Telkom’s share price was down by nearly 6% in late afternoon trading on the JSE on Friday after it announced that government would not support its proposed plan to sell 20% of its equity to Korea’s KT Corp under the terms put forward.
The share has declined to levels last seen in 2003, shortly after the company listed on the stock market. Friday’s slump comes on top of a sharp decline in Telkom’s share price on Thursday as investors fretted about the impact of its removal from a key investment index. It was removed from the MCSI SA index on Friday because of a sharp decline in its market capitalisation in the past year.
In the past year, Telkom’s share price has fallen by 36,4%, despite evidence that CEO Nombulelo Moholi is enjoying some success in improving customer service levels and reversing some of the poor decisions made by her predecessors. Concerns about a possible multibillion-rand fine by the competition authorities have also weighed heavily on the share, which has fallen by nearly a quarter in the past six months alone.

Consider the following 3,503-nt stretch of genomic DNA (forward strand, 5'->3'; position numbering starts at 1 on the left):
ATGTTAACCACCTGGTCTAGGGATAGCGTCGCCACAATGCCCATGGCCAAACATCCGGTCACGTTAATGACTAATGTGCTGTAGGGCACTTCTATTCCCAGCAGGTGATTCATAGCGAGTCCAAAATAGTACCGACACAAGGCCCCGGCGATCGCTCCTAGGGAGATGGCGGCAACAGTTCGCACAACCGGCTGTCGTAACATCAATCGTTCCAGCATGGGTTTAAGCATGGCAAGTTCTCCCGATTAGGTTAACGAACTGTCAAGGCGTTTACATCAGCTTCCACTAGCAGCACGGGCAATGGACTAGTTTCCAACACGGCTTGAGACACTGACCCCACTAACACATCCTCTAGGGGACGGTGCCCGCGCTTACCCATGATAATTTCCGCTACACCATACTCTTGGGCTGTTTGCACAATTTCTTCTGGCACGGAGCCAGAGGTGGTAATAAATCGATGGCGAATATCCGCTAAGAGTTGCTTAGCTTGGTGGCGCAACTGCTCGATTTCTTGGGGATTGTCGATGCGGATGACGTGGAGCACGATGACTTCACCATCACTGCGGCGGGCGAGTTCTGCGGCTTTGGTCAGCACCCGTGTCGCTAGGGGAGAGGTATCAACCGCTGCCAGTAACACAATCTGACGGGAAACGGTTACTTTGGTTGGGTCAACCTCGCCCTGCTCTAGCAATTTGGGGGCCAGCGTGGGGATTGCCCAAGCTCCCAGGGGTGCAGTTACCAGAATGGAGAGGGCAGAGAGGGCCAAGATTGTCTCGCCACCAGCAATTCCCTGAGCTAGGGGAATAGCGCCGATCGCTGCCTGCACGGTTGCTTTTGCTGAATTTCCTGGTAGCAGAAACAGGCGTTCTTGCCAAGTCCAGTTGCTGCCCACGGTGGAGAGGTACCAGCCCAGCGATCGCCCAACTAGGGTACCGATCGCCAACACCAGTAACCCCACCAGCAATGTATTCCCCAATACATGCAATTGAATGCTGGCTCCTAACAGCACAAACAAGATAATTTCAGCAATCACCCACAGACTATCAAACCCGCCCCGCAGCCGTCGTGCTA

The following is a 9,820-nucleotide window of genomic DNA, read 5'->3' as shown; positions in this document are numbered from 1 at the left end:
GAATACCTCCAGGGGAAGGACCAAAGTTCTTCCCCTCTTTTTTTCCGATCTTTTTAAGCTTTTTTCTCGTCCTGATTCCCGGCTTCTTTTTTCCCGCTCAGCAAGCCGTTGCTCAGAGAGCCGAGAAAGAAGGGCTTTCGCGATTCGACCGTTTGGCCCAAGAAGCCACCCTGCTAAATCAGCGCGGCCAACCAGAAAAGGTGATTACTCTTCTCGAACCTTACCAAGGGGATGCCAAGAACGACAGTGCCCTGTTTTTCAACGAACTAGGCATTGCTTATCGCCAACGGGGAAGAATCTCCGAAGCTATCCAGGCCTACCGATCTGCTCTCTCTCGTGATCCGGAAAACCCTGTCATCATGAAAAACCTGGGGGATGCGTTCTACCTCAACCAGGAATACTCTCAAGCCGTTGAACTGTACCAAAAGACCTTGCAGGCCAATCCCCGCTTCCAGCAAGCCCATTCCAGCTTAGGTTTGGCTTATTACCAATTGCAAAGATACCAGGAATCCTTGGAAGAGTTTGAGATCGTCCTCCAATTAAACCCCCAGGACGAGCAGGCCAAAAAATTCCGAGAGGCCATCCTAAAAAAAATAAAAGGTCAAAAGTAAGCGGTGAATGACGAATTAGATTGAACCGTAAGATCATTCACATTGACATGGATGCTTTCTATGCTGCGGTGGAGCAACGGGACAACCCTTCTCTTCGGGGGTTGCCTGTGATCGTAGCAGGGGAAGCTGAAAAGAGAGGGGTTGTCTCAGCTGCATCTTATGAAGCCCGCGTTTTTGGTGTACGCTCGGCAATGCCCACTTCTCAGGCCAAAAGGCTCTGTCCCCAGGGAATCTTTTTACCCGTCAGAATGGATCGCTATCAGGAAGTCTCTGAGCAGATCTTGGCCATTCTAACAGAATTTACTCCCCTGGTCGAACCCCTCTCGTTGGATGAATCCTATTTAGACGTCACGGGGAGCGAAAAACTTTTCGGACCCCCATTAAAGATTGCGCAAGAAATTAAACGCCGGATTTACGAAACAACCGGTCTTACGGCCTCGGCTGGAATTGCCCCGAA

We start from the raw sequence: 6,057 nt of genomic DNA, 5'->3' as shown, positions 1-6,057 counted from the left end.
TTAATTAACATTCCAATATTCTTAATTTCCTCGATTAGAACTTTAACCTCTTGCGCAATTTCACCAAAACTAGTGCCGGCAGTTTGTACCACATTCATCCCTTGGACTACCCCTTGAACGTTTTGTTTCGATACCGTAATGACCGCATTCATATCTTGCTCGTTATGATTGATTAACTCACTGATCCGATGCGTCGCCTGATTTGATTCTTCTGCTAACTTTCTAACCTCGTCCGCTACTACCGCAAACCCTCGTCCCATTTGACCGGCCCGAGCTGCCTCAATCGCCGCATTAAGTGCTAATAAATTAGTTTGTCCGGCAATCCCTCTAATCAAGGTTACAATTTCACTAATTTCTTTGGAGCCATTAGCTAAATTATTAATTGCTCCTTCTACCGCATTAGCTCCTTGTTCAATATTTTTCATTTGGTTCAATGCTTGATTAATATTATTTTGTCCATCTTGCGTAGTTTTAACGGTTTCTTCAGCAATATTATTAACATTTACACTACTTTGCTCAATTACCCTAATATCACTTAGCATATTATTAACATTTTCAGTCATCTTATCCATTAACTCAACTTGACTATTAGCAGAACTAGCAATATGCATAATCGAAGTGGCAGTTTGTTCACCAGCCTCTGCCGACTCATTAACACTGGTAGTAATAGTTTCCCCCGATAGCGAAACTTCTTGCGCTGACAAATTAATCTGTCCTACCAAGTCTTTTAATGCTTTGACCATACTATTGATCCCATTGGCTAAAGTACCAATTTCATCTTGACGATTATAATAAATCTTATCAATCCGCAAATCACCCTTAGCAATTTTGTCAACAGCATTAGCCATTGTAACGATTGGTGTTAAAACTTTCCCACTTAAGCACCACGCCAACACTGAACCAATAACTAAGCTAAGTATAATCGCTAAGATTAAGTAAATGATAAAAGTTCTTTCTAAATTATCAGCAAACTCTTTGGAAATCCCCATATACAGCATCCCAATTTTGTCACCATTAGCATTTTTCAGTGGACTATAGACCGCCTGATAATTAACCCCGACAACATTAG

Telkom said on Friday morning that it had been informed that cabinet had decided not to support the proposed KT Corp transaction, at least not on the terms proposed.
Government has not explained why cabinet did not approve the deal. Cabinet spokesman Jimmy Manyi referred TechCentral to the department of communications for comment; communications minister Dina Pule’s spokesman, Siya Qoza, said the minister was in a meeting and was not immediately available for comment.
In May, KT Corp cut its proposed offer price for the Telkom stake to R25,60/share, down from the R36,06 that had been proposed when Telkom first announced the discussions by way of a statement to shareholders on 14 October 2011.
The Korean company also attached a new pre-condition to its proposed investment: the right to walk away from the deal if it didn’t like the outcome of the investigation by the competition authorities into Telkom’s past practices.
The transaction, if it had been approved, would have seen Telkom issuing new ordinary shares, diluting all shareholders’ effective stakes in the company.
Government’s direct stake would have been whittled down from about 40% to about 33%. The PIC, which invests government employees’ pension money, holds just under 11% of Telkom’s equity. — (c) 2012 NewsCentral Media